Australian business investment rose unexpectedly in the final quarter of last year, partially offsetting an ugly estimate for business spending in the year ahead.
According to figures released by the ABS, business capital expenditure (CAPEX) increased by 0.8% to 31.941 billion in seasonally adjusted terms, a sharp improvement on the 9.2% decline registered in the prior quarter.
While slightly ahead of expectations for a drop of 3.0%, expenditure was down 16.4% on the levels of a year earlier.
Spending on equipment, plant and machinery – a direct GDP input – increased by 0.1% to $11.54 billion, slightly ahead of expectations for flat growth during the quarter. From a year earlier it slid by 12.4%.
Elsewhere CAPEX devoted to building and structures rose by 1.2% to $20.4 billion, leaving it down 18.5% from the December quarter of 2014.
The year-on-year figures are largely reflected of the continued unwinding of the mining investment boom, along with subdued business spending in non-mining sectors.
The chart below, supplied by the ABS, reveals the sharp acceleration in business spending during the peak of the commodities price boom, along with the recent decline in spending led by the mining sector.
While the backward-looking data was reasonable, that looking forward was anything but. It was horrible.
The fifth estimate for 2015/16 CAPEX came in at $123.956 billion, down 0.6% on the upwardly-revised fourth estimate released in the previous quarter.
The first estimate for 2016/17 – perhaps the most closely watched part of today’s release – tanked, falling to just $82.572 billion. The figure was down 19.5% on the first estimate offered for 2015/16, and well below expectations for a smaller decline to $93 billion.
The chart below from the ABS shows the steep decline between the first estimate offered for 2015/16 and that for 2016/17.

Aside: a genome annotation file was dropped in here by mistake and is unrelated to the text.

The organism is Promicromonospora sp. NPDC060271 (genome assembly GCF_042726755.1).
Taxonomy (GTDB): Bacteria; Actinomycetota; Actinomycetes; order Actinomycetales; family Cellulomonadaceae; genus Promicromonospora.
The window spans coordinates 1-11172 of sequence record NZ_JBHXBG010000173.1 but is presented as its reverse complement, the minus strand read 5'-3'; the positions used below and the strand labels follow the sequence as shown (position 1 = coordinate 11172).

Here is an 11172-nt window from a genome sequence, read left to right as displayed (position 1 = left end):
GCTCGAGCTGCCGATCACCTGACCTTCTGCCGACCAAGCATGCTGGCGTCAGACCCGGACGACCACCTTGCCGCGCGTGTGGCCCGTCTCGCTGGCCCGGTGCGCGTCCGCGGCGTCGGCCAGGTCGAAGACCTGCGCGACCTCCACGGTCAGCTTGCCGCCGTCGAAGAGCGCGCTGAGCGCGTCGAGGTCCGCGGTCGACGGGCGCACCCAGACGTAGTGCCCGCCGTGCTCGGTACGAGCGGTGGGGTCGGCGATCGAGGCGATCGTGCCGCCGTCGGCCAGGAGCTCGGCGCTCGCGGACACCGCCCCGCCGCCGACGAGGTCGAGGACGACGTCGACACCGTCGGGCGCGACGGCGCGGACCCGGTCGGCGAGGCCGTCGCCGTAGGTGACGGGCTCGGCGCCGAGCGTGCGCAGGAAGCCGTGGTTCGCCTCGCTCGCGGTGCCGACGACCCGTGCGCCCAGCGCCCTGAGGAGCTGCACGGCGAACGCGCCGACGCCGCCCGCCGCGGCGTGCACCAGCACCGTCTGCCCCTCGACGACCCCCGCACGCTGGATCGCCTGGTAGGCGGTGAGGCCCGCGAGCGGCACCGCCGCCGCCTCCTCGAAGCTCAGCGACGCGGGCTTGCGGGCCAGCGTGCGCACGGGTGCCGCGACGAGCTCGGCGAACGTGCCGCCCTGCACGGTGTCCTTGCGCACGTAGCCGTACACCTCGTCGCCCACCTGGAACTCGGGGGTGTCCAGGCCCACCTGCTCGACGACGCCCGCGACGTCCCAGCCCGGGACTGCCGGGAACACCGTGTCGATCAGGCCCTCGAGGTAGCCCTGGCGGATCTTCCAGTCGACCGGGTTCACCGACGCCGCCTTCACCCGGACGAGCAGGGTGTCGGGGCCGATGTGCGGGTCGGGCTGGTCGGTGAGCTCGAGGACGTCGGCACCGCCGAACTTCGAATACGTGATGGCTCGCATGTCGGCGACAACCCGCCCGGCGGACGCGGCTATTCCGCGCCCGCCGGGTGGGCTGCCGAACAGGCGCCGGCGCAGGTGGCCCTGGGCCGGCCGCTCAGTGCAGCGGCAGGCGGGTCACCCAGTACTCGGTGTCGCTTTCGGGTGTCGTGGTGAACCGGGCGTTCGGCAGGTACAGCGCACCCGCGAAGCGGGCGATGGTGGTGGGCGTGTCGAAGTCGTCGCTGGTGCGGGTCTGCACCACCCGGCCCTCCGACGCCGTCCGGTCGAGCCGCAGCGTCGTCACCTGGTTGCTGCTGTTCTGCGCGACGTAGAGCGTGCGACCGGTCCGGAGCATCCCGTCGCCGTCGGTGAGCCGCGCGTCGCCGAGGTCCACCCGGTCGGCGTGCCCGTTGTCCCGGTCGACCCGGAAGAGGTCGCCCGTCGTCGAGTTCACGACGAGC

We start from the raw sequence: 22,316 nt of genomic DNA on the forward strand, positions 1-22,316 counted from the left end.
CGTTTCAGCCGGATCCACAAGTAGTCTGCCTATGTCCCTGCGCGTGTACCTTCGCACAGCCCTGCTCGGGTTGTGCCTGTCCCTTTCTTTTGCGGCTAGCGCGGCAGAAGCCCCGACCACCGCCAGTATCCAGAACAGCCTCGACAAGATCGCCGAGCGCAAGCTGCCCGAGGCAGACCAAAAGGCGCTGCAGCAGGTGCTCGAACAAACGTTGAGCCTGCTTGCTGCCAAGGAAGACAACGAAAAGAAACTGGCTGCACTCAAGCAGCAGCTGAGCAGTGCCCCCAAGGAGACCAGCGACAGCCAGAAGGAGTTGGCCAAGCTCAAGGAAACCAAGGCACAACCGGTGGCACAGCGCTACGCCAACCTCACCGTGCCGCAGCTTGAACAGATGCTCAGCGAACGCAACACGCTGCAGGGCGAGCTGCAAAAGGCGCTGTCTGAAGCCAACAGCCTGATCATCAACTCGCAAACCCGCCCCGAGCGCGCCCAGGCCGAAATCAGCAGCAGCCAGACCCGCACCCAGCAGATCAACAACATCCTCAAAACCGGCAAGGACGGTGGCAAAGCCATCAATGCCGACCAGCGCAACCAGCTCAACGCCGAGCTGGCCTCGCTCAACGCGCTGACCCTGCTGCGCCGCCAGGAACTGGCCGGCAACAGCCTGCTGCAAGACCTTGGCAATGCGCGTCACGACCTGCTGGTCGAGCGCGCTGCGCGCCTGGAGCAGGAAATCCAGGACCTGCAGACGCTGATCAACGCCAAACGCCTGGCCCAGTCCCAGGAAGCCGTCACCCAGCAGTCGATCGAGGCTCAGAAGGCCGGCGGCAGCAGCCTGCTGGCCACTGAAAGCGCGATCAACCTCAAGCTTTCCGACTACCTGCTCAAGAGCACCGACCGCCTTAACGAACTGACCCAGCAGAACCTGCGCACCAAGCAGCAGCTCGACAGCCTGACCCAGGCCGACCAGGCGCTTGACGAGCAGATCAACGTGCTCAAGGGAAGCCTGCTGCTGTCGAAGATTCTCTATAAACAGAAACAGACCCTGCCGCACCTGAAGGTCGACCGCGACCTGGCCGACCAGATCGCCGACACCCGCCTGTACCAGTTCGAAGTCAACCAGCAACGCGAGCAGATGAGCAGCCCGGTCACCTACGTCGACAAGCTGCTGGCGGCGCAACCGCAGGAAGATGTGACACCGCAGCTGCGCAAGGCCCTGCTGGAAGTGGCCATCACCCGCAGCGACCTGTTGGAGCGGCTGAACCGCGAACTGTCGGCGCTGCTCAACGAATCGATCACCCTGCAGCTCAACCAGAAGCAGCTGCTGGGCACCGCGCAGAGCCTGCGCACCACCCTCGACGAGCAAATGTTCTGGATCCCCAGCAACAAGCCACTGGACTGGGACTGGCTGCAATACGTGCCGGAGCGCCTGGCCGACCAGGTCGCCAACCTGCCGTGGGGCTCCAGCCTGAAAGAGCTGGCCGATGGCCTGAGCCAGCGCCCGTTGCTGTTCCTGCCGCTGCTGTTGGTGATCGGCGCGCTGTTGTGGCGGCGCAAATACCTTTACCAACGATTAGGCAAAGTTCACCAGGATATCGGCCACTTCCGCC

Although the backward looking data was solid if not spectacular, the forecast expenditure measures – particularly for 2016/17 – were weak, offering little indication that non-mining industries are taking up the slack left by the sharp decline in mining investment.
By industry, the first estimate for mining sector CAPEX came in at $34.351 billion, down 36.2% on that offered for 2015/16.
Other industries – namely services – indicated that spending would come in at $41.641 billion, down 2.5% on the first estimate of a year earlier. Surprisingly, expected expenditure by manufacturing firms increased to $6.58 billion, up 9.3% on 2015/16.
Combined, expenditure by non-mining sectors is expected to be a tick over $48 billion, below the $49 billion figure deemed by ANZ economists to be weak.
While the first estimate offered for each financial year is highly speculative, and prone to upward revisions as the investment outlook for firms becomes more certain, the scale of the decline certainly adds to risks of further rate cuts from the RBA in the period ahead.
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